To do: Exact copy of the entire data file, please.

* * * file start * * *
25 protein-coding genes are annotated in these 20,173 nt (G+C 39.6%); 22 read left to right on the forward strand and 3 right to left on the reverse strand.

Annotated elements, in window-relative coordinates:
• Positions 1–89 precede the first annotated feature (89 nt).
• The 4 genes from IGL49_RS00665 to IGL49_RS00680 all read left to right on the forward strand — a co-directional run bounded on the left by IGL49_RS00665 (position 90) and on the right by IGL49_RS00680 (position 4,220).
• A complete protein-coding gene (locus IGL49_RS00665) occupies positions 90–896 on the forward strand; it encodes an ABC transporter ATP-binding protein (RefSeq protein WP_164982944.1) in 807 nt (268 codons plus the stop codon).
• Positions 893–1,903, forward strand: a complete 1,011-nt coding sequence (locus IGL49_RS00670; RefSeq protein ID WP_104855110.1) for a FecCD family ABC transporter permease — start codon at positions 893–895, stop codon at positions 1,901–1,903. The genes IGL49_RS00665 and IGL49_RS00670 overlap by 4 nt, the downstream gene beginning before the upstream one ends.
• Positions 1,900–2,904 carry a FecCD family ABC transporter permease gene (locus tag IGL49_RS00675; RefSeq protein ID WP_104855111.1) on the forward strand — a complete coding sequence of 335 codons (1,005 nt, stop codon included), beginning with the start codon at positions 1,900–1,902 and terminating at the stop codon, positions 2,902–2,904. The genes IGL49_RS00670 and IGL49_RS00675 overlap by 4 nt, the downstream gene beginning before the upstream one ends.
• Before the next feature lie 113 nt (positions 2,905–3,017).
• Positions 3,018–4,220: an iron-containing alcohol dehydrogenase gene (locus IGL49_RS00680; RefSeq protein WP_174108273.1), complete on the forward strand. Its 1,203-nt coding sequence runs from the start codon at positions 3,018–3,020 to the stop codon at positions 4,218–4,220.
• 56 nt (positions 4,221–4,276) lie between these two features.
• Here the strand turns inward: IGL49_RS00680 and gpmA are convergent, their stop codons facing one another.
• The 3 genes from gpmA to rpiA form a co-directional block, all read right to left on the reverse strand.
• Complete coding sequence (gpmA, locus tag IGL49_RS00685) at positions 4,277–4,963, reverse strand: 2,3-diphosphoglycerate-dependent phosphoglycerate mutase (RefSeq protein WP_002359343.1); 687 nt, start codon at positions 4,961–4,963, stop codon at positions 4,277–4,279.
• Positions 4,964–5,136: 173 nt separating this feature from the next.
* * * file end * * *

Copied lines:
25 protein-coding genes are annotated in these 20,173 nt (G+C 39.6%); 22 read left to right on the forward strand and 3 right to left on the reverse strand.

Annotated elements, in window-relative coordinates:
• Positions 1–89 precede the first annotated feature (89 nt).
• The 4 genes from IGL49_RS00665 to IGL49_RS00680 all read left to right on the forward strand — a co-directional run bounded on the left by IGL49_RS00665 (position 90) and on the right by IGL49_RS00680 (position 4,220).
• A complete protein-coding gene (locus IGL49_RS00665) occupies positions 90–896 on the forward strand; it encodes an ABC transporter ATP-binding protein (RefSeq protein WP_164982944.1) in 807 nt (268 codons plus the stop codon).
• Positions 893–1,903, forward strand: a complete 1,011-nt coding sequence (locus IGL49_RS00670; RefSeq protein ID WP_104855110.1) for a FecCD family ABC transporter permease — start codon at positions 893–895, stop codon at positions 1,901–1,903. The genes IGL49_RS00665 and IGL49_RS00670 overlap by 4 nt, the downstream gene beginning before the upstream one ends.
• Positions 1,900–2,904 carry a FecCD family ABC transporter permease gene (locus tag IGL49_RS00675; RefSeq protein ID WP_104855111.1) on the forward strand — a complete coding sequence of 335 codons (1,005 nt, stop codon included), beginning with the start codon at positions 1,900–1,902 and terminating at the stop codon, positions 2,902–2,904. The genes IGL49_RS00670 and IGL49_RS00675 overlap by 4 nt, the downstream gene beginning before the upstream one ends.
• Before the next feature lie 113 nt (positions 2,905–3,017).
• Positions 3,018–4,220: an iron-containing alcohol dehydrogenase gene (locus IGL49_RS00680; RefSeq protein WP_174108273.1), complete on the forward strand. Its 1,203-nt coding sequence runs from the start codon at positions 3,018–3,020 to the stop codon at positions 4,218–4,220.
• 56 nt (positions 4,221–4,276) lie between these two features.
• Here the strand turns inward: IGL49_RS00680 and gpmA are convergent, their stop codons facing one another.
• The 3 genes from gpmA to rpiA form a co-directional block, all read right to left on the reverse strand.
• Complete coding sequence (gpmA, locus tag IGL49_RS00685) at positions 4,277–4,963, reverse strand: 2,3-diphosphoglycerate-dependent phosphoglycerate mutase (RefSeq protein WP_002359343.1); 687 nt, start codon at positions 4,961–4,963, stop codon at positions 4,277–4,279.
• Positions 4,964–5,136: 173 nt separating this feature from the next.